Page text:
CBA triples its equity stake in credit card killer Klarna to US$300m

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CBA triples its equity stake in credit card killer Klarna to US$300m

Immediate launch of buy now, pay later service via CBA app.

The Commonwealth Bank of Australia has moved swiftly to stem the encroachment of digital buy-now pay-later platforms (BNPL) like Afterpay and Zip onto its unsecured lending book, launching Swedish fintech darling Klarna in Australia overnight and upping its equity stake to US$300 million.

The move, which was telegraphed at last year’s financial results, will up the CBA’s stake in the 15 year-old company to 5.5 percent, with equity in the local venture being 50 percent split.

CBA customers can access Klarna via the CBA app, but the service is also being made available to non-CBA customers who can then presumably be lured across to Australia’s biggest bank from rivals.

The equity boost also puts the CBA in the esteemed company of other Klarna investors like hip-hop impresario Snoop Dogg whose flamboyant lifestyle is featured in Klarna’s video ads.

The CBA is using the Klarna play as a backstop to hedge an accelerating migration away from the ebbing credit card market which is being increasingly shunned by millennials in favour of debit products because of high interest rates and the fragmentation of loyalty schemes.

“Our partnership with Klarna will further enhance the customer experience in our leading banking app and address the rapidly growing demand among consumers for new payment options,” CBA chief executive Matt Comyn said.

“In particular, it allows us to build on our leading technology to deliver the very best payment services for our customers and merchants in Australia, on platforms which are safe, secure, and easy to use.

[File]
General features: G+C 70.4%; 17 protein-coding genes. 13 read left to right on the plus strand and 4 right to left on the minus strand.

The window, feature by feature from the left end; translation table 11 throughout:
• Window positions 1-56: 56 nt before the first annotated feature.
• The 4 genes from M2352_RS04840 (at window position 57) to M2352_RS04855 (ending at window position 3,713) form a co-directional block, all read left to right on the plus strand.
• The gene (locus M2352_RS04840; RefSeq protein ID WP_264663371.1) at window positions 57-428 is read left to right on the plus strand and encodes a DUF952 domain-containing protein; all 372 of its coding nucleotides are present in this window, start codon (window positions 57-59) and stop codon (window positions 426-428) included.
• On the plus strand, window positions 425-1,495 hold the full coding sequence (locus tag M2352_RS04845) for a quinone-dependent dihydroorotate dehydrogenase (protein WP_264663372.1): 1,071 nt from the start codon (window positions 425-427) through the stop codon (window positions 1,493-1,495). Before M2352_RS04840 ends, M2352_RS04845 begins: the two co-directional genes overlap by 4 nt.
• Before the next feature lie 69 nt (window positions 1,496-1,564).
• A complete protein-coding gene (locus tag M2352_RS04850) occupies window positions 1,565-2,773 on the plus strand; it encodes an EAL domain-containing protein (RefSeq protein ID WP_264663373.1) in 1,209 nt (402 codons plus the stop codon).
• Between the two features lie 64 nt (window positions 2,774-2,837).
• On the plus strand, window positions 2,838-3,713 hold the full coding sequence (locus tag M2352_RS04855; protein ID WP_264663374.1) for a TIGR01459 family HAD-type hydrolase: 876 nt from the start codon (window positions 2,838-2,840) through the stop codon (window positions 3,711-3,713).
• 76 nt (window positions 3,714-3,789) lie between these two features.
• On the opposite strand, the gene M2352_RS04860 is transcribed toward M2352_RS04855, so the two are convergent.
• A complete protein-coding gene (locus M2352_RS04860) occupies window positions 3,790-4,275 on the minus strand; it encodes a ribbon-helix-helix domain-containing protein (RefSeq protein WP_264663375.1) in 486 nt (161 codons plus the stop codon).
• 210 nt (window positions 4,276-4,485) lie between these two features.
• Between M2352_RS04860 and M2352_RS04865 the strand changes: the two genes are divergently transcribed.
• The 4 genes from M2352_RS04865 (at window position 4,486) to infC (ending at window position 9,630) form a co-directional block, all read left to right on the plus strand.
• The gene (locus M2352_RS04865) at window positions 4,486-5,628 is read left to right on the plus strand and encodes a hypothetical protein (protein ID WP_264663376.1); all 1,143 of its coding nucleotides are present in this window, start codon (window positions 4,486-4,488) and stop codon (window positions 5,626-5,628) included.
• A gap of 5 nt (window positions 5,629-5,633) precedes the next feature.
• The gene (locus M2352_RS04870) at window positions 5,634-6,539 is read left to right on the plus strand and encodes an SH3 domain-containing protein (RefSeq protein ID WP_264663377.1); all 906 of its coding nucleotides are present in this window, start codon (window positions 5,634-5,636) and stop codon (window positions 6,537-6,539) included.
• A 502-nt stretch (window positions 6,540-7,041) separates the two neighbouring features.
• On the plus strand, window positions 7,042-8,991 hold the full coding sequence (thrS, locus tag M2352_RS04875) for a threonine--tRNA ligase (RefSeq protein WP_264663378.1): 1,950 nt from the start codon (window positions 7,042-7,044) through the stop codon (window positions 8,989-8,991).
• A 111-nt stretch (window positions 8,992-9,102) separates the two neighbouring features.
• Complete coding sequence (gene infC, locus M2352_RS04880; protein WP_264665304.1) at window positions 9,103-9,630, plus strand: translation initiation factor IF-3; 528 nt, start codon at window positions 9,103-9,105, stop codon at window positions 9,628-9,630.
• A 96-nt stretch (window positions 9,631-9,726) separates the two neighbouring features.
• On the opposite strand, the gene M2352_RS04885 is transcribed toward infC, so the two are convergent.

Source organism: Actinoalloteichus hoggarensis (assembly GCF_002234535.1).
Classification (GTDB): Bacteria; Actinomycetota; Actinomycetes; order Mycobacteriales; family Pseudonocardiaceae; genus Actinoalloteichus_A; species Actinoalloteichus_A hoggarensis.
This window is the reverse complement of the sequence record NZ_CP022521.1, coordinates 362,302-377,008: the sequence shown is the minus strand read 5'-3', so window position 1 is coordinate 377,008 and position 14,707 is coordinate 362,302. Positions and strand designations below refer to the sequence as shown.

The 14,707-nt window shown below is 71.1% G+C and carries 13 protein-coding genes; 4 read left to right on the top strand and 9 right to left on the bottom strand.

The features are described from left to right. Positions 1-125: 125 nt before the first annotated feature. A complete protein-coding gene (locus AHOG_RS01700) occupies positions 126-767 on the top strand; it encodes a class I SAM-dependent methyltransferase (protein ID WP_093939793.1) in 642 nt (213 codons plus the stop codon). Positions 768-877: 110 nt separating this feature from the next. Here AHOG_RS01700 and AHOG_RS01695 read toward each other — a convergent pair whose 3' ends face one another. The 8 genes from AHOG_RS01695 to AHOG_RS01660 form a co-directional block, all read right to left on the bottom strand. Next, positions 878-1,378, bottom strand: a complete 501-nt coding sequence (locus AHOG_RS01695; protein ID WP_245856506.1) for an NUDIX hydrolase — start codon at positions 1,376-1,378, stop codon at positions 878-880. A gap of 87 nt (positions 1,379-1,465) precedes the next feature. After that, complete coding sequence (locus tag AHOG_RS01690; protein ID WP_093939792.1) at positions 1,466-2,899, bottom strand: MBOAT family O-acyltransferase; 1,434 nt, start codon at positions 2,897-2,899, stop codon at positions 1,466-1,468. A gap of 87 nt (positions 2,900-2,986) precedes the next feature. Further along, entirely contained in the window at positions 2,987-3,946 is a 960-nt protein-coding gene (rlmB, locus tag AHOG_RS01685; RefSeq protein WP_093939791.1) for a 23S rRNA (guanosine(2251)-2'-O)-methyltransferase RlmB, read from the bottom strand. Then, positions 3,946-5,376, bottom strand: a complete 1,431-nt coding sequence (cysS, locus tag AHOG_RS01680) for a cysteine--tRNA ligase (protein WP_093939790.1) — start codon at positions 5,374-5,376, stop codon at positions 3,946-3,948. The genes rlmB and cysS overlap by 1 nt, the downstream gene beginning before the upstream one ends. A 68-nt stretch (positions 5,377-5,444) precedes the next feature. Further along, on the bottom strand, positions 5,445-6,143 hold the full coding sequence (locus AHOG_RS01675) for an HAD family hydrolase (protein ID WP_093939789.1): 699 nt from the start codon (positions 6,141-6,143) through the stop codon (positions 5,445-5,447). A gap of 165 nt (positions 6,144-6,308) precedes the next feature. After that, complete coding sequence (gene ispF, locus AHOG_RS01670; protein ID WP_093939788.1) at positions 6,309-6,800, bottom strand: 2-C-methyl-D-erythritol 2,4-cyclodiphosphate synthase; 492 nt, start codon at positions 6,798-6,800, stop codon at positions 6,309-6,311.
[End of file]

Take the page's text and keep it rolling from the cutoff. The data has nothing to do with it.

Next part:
The giddy growth rates of BNPL plays, coupled with strict new responsible checks for credit products, are a major headache not just for the CBA but other retail banks because the suck out lucrative interest payments and interchange fees as well as hoarding customer data.

The standard operating model for BNPL offerings is to shunt costs over to the merchant in exchange for access to customers that may not otherwise purchase products under what amounts to a glorified lay-by service.

While shopkeepers feel a bigger sting on transactions, this is mollified by BNPL by carrying the credit risk for transaction allowing the merchant to get the cash up front.

The big problem for banks is that the goldmine of consumer spending data that used to be reaped from credit cards and their loyalty schemes – data used by banks to sell products – essentially vests with the BNPL, giving the schemes the whip hand on customer intelligence.

While NAB and Westpac have all toed the BNPL market through their venture funds, the CBA’s move to directly invest in a sizeable chunk Klarna is a more strategic move to gain access to the Swedish firm’s tech stack and integrate it with the bank’s systems to create a rival play to credit cards.

The move also largely follows CBA chief executive Matt Comyn’s previous logic that attempts by the big four banks to shut out rival products like ApplePay – which simply crushes bank interchange revenue – is pointless in the long term because it leaves banks as legacy laggards.

Instead of holding out against new competitors, the CBA is buying its way in at scale to rebuild a payments and credit tech ecosystem that was largely built on tightly coupled mainframe technology, unhitching itself from the Mastercard / Visa duopoly in the process.

“By partnering with Klarna, we are bringing together our market leading digital technology, merchant relationships and strong customer network with Klarna’s innovative payments technology and integrated shopping experience for the benefit of CBA customers and many more Australian consumers,” Comyn said.

CBA was widely expected to launch Klarna this month after it was revealed the fintech’s chief executive, Sebastian Siemiatkowski, was flying into Australia this week.

“This is an exciting day for Klarna, CBA and Australia as a whole. We have already developed a strong working relationship with CBA and we look forward to providing even more opportunities together for our customers in the coming months and years,” Siemiatkowski said.

The big question now is whether Snoop Dogg will front a local campaign for Klarna and CBA in Australia. iTnews will put the question to the powers that be later today.

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